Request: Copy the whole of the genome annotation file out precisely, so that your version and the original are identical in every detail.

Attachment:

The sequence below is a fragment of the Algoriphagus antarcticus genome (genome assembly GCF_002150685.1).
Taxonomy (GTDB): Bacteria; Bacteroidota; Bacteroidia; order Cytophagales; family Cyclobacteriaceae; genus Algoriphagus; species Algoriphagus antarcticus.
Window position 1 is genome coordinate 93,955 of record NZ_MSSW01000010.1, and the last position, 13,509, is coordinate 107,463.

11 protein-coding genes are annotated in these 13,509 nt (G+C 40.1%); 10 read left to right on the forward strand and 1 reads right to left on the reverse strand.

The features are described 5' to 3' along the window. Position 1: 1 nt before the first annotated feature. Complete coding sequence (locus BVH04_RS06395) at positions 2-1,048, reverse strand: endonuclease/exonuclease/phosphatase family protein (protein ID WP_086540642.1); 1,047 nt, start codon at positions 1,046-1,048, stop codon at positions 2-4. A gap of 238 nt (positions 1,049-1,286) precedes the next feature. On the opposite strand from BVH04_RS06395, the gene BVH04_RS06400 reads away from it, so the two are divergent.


The sequence below is a fragment of the Algoriphagus antarcticus genome (genome assembly GCF_002150685.1).
Taxonomy (GTDB): Bacteria; Bacteroidota; Bacteroidia; order Cytophagales; family Cyclobacteriaceae; genus Algoriphagus; species Algoriphagus antarcticus.
Window position 1 is genome coordinate 93,955 of record NZ_MSSW01000010.1, and the last position, 13,509, is coordinate 107,463.

11 protein-coding genes are annotated in these 13,509 nt (G+C 40.1%); 10 read left to right on the forward strand and 1 reads right to left on the reverse strand.

The features are described 5' to 3' along the window. Position 1: 1 nt before the first annotated feature. Complete coding sequence (locus BVH04_RS06395) at positions 2-1,048, reverse strand: endonuclease/exonuclease/phosphatase family protein (protein ID WP_086540642.1); 1,047 nt, start codon at positions 1,046-1,048, stop codon at positions 2-4. A gap of 238 nt (positions 1,049-1,286) precedes the next feature. On the opposite strand from BVH04_RS06395, the gene BVH04_RS06400 reads away from it, so the two are divergent.